Water for Energy and Fuel Production



Water for Energy and Fuel Production
Water, in all its forms, may be the key to an environmentally friendly energy economy. Water is free, there is plenty of it, plus it carries what is generally believed to be the best long-term source of green energy—hydrogen.
Water for Energy and Fuel Production explores the many roles of water in the energy and fuel industry. The text not only discusses water’s use as a direct source of energy and fuel—such as hydrogen from water dissociation, methane from water-based clathrate molecules, hydroelectric dams, and hydrokinetic energy from tidal waves, off-shore undercurrents, and inland waterways—but also:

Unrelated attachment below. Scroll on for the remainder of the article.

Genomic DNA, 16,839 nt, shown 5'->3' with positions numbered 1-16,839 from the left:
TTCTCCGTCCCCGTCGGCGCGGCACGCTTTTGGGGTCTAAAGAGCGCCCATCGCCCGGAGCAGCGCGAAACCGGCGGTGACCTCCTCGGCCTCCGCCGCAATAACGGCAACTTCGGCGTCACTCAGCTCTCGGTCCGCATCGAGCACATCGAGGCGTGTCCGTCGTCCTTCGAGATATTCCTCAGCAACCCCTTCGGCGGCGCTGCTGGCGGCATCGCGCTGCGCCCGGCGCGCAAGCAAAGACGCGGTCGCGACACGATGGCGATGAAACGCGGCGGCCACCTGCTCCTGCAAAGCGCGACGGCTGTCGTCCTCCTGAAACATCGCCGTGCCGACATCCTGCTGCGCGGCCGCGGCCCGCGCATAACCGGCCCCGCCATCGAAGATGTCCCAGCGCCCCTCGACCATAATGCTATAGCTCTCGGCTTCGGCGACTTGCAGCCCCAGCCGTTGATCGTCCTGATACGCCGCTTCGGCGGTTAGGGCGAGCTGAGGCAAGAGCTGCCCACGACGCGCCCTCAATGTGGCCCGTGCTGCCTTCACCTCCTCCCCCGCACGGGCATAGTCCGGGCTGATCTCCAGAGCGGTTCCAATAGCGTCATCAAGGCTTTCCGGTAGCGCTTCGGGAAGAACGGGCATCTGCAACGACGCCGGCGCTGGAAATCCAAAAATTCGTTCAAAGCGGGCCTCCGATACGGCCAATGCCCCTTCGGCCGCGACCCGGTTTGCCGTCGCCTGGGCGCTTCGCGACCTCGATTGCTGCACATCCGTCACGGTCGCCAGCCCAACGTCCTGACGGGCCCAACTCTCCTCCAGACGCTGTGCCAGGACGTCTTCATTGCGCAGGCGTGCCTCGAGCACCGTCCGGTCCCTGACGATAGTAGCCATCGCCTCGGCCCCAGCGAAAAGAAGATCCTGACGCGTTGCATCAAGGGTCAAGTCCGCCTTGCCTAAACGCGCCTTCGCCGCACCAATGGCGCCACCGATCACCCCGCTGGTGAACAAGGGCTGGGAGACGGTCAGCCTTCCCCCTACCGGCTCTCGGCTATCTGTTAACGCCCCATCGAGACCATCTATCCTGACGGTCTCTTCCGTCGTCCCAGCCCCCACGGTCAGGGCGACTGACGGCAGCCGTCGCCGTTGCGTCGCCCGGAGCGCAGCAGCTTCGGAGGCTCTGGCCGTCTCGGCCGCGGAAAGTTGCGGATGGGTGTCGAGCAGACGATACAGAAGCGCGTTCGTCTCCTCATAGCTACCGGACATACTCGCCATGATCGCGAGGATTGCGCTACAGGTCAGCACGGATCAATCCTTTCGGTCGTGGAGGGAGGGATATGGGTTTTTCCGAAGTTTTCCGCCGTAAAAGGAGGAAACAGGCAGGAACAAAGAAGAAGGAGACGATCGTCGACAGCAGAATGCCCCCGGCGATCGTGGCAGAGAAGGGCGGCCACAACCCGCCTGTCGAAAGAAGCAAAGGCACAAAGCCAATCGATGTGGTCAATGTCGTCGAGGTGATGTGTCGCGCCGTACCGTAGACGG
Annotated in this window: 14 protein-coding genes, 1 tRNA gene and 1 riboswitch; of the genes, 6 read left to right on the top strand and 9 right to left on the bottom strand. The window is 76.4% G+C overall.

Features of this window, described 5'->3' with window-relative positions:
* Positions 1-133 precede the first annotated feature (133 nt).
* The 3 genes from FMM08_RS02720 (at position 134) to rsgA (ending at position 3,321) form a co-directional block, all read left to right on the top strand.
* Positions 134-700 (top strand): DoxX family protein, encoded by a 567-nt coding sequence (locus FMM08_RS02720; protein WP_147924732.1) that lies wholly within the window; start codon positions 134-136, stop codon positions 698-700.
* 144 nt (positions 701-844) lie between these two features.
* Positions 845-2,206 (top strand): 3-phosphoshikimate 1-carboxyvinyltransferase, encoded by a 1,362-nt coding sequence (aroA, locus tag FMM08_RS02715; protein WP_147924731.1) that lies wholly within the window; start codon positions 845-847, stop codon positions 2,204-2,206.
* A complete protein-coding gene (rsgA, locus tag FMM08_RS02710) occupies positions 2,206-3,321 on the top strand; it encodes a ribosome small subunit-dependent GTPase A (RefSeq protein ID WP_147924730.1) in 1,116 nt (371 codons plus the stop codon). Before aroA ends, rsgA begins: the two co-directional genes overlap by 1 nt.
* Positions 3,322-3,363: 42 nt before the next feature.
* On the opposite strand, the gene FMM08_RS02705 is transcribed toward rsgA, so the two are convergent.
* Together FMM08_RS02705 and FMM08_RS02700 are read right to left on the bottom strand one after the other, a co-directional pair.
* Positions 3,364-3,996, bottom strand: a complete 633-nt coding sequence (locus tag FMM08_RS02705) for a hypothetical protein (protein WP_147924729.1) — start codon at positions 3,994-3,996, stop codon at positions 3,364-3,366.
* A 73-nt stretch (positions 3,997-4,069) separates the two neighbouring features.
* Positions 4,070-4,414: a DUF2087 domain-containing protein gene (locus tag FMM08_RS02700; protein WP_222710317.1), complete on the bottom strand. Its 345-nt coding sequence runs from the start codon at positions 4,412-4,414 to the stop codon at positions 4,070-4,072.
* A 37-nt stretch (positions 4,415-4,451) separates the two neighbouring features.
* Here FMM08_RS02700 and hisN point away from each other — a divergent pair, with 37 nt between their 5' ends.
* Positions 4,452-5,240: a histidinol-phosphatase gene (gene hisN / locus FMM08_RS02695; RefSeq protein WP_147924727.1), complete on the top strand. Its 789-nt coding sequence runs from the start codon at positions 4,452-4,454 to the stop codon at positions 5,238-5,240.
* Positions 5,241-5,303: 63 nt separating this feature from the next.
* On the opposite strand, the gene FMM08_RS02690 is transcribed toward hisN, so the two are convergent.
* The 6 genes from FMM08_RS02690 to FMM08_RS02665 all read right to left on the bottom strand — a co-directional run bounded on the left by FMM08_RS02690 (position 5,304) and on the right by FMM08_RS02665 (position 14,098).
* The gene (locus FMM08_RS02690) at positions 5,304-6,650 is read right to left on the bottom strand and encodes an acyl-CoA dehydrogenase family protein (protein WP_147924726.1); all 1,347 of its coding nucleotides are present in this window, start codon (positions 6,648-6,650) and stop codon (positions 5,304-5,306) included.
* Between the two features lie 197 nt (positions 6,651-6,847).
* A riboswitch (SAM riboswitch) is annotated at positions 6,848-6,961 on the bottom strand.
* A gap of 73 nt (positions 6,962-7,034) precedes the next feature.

Describes water’s benign application in the production of oil, gas, coal, uranium, biomass, and other raw fuels, and as an energy carrier in the form of hot water and steam
Examines water’s role as a reactant, reaction medium, and catalyst—as well as steam’s role as a reactant—for the conversion of raw fuels to synthetic fuels
Explains how supercritical water can be used to convert fossil- and bio-based feedstock to synthetic fuels in the presence and absence of a catalyst
Employing illustrative case studies and commercial examples, Water for Energy and Fuel Production demonstrates the versatility of water as a provider of energy and fuel, conveying the message that as energy demand and environmental concerns grow, so should our vigilance in pursuing the role of water in the energy landscape.
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